A framework for directional and higher-order reconstruction in photoacoustic tomography

Yoeri E. Boink (Corresponding Author), Marinus J. Lagerwerf, Wiendelt Steenbergen, Stephan A. van Gils, Srirang Manohar, Christoph Brune

Research output: Contribution to journalArticleAcademicpeer-review

16 Citations (Scopus)
258 Downloads (Pure)


Photoacoustic tomography is a hybrid imaging technique that combines high optical tissue contrast with high ultrasound resolution. Direct reconstruction methods such as filtered back-projection, time reversal and least squares suffer from curved line artefacts and blurring, especially in the case of limited angles or strong noise. In recent years, there has been great interest in regularised iterative methods. These methods employ prior knowledge of the image to provide higher quality reconstructions. However, easy comparisons between regularisers and their properties are limited, since many tomography implementations heavily rely on the specific regulariser chosen. To overcome this bottleneck, we present a modular reconstruction framework for photoacoustic tomography, which enables easy comparisons between regularisers with different properties, e.g. nonlinear, higher-order or directional. We solve the underlying minimisation problem with an efficient first-order primal-dual algorithm. Convergence rates are optimised by choosing an operator-dependent preconditioning strategy. A variety of reconstruction methods are tested on challenging 2D synthetic and experimental data sets. They outperform direct reconstruction approaches for strong noise levels and limited angle measurements, offering immediate benefits in terms of acquisition time and quality. This work provides a basic platform for the investigation of future advanced regularisation methods in photoacoustic tomography.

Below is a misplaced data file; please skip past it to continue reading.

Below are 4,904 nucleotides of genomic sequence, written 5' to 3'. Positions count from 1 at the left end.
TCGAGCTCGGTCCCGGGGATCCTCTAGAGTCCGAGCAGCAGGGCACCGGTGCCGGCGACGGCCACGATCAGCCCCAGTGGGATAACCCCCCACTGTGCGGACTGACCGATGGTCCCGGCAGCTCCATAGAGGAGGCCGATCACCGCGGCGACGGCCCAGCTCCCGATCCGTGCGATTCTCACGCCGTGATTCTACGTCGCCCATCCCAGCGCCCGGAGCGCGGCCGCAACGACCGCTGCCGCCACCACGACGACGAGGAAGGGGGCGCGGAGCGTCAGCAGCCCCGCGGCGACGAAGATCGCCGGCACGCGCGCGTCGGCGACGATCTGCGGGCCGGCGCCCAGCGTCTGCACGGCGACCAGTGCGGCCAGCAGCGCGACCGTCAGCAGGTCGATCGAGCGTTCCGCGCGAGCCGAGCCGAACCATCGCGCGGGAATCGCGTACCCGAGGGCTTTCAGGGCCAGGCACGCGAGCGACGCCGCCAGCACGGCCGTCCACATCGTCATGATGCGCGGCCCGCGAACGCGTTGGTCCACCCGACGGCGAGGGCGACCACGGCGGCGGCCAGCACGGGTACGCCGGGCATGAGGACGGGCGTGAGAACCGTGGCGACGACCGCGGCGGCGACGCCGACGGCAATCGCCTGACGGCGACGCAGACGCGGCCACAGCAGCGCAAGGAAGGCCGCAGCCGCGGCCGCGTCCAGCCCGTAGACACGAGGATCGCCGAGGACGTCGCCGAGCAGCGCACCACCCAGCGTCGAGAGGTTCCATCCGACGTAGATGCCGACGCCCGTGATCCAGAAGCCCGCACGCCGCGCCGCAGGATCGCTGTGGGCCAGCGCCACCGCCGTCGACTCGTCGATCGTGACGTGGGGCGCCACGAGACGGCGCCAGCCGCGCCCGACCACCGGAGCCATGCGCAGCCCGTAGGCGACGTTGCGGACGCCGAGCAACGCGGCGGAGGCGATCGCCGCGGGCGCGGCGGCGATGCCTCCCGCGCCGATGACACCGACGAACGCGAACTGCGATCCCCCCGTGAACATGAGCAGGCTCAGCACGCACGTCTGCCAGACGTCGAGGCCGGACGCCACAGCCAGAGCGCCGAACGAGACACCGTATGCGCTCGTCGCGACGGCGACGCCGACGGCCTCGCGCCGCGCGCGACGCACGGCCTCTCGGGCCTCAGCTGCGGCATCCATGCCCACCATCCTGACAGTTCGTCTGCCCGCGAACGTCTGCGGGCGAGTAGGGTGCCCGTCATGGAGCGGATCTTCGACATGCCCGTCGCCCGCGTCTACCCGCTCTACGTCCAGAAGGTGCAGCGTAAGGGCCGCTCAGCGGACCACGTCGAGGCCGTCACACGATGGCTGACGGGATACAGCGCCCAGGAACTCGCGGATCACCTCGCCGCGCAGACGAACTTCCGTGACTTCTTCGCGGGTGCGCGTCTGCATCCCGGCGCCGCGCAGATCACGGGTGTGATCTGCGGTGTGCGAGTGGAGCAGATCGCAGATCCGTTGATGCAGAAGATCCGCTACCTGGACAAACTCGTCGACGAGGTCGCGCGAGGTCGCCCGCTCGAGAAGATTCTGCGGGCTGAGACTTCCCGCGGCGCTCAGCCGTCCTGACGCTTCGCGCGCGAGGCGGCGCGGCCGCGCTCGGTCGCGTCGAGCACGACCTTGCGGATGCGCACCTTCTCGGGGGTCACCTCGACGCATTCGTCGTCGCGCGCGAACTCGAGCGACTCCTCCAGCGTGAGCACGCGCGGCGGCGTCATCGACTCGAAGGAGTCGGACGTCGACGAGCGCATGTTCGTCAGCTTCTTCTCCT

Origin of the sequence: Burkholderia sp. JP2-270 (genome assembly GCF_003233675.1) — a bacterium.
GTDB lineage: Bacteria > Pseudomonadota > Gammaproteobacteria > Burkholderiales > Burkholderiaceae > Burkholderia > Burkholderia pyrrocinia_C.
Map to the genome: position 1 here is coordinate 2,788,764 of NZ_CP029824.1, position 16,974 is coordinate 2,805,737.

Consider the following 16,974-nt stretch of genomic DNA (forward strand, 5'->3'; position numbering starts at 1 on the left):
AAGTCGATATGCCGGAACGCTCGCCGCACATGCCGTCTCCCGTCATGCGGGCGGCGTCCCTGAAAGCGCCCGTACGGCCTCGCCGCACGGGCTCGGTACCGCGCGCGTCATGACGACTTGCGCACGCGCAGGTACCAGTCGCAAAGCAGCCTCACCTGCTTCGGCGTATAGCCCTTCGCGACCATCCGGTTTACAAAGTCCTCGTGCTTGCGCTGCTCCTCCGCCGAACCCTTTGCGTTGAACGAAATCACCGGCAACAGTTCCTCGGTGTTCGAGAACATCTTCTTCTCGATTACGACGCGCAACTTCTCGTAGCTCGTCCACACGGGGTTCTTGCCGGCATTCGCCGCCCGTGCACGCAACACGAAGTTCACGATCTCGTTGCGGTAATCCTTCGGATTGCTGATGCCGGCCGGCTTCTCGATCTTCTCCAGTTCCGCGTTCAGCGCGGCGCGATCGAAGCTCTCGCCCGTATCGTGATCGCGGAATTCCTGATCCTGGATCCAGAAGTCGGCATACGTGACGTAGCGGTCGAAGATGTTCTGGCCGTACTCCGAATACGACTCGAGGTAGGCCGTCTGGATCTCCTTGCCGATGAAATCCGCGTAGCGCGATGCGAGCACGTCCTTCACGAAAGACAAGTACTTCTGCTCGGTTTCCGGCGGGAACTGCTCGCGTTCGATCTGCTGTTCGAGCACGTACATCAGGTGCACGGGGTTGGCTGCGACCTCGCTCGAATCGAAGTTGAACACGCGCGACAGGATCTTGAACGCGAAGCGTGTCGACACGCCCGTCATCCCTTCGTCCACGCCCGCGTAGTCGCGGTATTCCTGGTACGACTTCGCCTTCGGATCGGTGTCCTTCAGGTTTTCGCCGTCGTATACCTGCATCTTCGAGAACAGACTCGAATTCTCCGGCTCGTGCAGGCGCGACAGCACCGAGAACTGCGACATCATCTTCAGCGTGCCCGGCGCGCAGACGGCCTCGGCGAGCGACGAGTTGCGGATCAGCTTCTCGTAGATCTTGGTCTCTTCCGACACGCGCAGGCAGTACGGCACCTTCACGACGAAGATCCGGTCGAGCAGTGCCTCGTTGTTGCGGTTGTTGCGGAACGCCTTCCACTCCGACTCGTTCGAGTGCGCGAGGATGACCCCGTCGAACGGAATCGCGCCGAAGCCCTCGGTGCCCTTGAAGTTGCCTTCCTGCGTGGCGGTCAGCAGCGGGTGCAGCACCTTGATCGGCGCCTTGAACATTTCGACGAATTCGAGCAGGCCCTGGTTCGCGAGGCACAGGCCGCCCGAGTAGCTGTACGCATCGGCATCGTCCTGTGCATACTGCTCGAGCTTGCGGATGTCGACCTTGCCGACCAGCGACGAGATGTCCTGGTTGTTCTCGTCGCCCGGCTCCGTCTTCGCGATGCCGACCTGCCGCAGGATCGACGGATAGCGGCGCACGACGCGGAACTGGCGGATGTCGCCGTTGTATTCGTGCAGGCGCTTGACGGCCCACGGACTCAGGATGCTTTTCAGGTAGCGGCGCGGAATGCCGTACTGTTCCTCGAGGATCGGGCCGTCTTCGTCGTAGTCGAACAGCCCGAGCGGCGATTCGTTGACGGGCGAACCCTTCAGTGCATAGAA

Original languageEnglish
Article number045018
JournalPhysics in medicine and biology
Issue number4
Publication statusPublished - 16 Feb 2018


  • Convex optimisation
  • Directional regularization
  • Photoacoustic tomography
  • Total generalised variation
  • Variational image reconstruction
  • Compressive sampling


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